The Gould School of Law is offering a new one-unit legal externship class that allows students to work with nonprofits that advocate on behalf of the homeless population.
Students have been placed at local public interest law firms including Los Angeles Homeless Services Authority and the L.A. County Public Defender’s office, where they will work with clients to hone their legal writing, oral advocacy and client interviewing skills.
“The course is designed to first kind of give them a kind of real-world exposure to the homelessness epidemic that we have in Los Angeles and across our country,” said James Gilliam, a Gould lecturer who is teaching the course.
Gilliam, who is also an attorney and coordinator at LAHSA, said his work with homelessness prevention inspired him to create the class. He hopes the experience will motivate students to pursue public interest law in the future.
“What I recognized really quickly [at LAHSA] is that we didn’t have enough lawyers available to clients,” Gilliam said. “Even more concerning is that it doesn’t look like there’s even enough lawyers in the pipeline for the need.”
Gilliam worked with Brenda Wiewel, director of the USC Initiative to Eliminate Homelessness, and Laura Riley, Gould director of experiential learning, to design the externship program.
According to an L.A. County report, the number of people experiencing homelessness increased 12% over the last year, totaling 59,000 people countywide. Riley believes the firsthand experience working with homeless clients will be impactful for participating students.
“I thought students might be interested in looking at this as a lens by which to experience their externship more impactfully, being able to look at policy issues, getting to look at the individual effects of homelessness and seeing how our city is sort of uniquely addressing the issue and what still needs to be done,” Riley said.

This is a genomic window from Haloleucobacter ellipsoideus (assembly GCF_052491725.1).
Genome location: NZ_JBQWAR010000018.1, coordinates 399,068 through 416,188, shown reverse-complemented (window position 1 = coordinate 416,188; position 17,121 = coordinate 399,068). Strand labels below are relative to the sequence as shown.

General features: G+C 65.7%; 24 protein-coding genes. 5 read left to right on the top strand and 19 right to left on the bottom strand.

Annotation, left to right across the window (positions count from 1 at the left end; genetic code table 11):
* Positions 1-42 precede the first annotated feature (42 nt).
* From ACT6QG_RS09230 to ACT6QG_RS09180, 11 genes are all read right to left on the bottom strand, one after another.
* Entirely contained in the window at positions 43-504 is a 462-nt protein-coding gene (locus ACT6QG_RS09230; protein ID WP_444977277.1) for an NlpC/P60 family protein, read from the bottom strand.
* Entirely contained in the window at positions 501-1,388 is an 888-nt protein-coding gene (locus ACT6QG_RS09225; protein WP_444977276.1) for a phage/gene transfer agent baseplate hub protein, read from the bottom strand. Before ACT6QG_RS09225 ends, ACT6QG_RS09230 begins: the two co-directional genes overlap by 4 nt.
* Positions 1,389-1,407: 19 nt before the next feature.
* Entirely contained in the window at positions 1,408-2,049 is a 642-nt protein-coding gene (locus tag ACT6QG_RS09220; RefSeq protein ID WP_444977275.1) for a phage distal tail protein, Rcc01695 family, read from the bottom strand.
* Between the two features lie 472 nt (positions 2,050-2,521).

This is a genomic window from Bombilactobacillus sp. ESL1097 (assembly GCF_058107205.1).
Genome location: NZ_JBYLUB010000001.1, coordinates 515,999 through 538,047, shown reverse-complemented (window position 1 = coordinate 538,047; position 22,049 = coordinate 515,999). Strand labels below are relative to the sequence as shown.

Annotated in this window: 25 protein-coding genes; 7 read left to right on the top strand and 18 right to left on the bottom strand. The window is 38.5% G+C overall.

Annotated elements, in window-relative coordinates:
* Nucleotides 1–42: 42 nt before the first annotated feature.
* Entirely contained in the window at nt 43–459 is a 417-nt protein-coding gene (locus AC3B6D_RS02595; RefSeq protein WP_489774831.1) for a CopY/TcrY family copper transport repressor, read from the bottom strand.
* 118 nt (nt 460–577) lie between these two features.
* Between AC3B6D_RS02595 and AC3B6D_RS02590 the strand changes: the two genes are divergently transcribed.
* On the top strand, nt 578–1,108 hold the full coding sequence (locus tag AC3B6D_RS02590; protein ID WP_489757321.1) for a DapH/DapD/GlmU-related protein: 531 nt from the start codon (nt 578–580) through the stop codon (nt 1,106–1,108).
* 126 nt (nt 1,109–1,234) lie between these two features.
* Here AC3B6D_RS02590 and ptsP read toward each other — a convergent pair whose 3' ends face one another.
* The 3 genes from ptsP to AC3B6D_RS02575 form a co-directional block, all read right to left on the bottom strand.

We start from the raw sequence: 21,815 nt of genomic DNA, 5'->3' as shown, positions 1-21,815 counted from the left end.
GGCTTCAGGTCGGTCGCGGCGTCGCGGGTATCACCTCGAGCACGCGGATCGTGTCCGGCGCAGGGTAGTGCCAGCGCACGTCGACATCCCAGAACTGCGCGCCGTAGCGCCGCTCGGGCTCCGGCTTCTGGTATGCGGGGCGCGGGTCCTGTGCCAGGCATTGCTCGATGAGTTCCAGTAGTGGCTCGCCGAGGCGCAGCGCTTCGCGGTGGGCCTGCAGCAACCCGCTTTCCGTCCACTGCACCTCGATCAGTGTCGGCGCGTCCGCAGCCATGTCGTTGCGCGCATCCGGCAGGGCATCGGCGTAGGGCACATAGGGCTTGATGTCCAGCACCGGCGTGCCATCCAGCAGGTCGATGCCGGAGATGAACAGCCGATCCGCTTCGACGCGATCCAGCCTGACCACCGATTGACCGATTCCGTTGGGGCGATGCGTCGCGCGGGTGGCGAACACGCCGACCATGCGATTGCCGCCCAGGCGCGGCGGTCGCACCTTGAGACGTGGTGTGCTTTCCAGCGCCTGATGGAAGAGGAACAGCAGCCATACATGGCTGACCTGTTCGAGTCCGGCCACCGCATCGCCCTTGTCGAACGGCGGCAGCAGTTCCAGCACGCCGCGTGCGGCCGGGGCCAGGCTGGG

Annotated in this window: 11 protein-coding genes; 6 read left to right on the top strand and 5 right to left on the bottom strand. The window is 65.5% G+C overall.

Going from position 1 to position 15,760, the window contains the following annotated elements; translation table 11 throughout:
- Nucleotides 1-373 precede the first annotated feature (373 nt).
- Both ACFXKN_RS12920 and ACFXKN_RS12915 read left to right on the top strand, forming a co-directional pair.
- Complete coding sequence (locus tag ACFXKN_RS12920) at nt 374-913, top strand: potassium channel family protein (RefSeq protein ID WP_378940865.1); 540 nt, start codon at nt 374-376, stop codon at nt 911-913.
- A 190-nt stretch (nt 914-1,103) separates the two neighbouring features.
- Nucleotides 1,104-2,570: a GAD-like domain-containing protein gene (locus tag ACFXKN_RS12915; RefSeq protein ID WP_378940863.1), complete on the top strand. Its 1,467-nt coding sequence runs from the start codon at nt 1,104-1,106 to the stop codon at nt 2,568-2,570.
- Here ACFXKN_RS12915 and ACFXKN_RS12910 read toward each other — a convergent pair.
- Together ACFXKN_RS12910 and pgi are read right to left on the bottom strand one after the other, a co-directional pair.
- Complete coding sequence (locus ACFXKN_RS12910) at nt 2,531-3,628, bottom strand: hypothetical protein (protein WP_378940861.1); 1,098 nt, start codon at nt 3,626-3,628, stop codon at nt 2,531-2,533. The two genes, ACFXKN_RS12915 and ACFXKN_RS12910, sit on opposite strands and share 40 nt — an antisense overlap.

In addition to work in the field, students will share their experiences at different firms once a week during class. Riley said he believes this reflective portion of the class is crucial for each student’s individual development.
“Some students are directly working with people experiencing homelessness, some are more tangentially working with that issue,” Riley said. “So it’ll be interesting, I think, for them to have that reflection learning process.”
Gilliam designed the class as an opportunity for students to witness the legal obstacles people experiencing homelessness face in securing housing and to understand how lawyers can tackle those barriers. These obstacles include outstanding debt and prior convictions, which can be expunged with legal assistance.
“I really want them to do a full — what I call legal services — analysis of the family,” Gilliam said. “The goal is to prevent paying any money they don’t need to pay or shouldn’t be paying and to maximize the income that’s coming into the family.”
Gilliam also hopes students will begin to consider service gaps in the legal system and how lawyers can improve advocacy for the homeless.
“I’m excited to have the students take a macro look at the system and make potential suggestions for improvements by the end of the semester,” Gilliam said.
Students will also develop policy analysis skills of current legislation that may further stymie homelessness.
“There are a number of changes to state and local law that would make either drivers of homelessness reduced or establishing rights for people experiencing homelessness,” Gilliam said.
Riley said the legal externship will cover other special topics in the future depending on student interest. Currently, students have expressed interest in entertainment law.
Trojan Shelter Director of Media Matthew Lee supports the new class and its goal to help underserved groups.
“When we look at underrepresented communities, one of the biggest things that really doesn’t help them is that they don’t actually have a lot of experience or knowledge in the field of law,” Lee said. “They’re underrepresented, and they don’t have the allies or the knowledge or the legal agency that they need in order to get out of these bad situations.”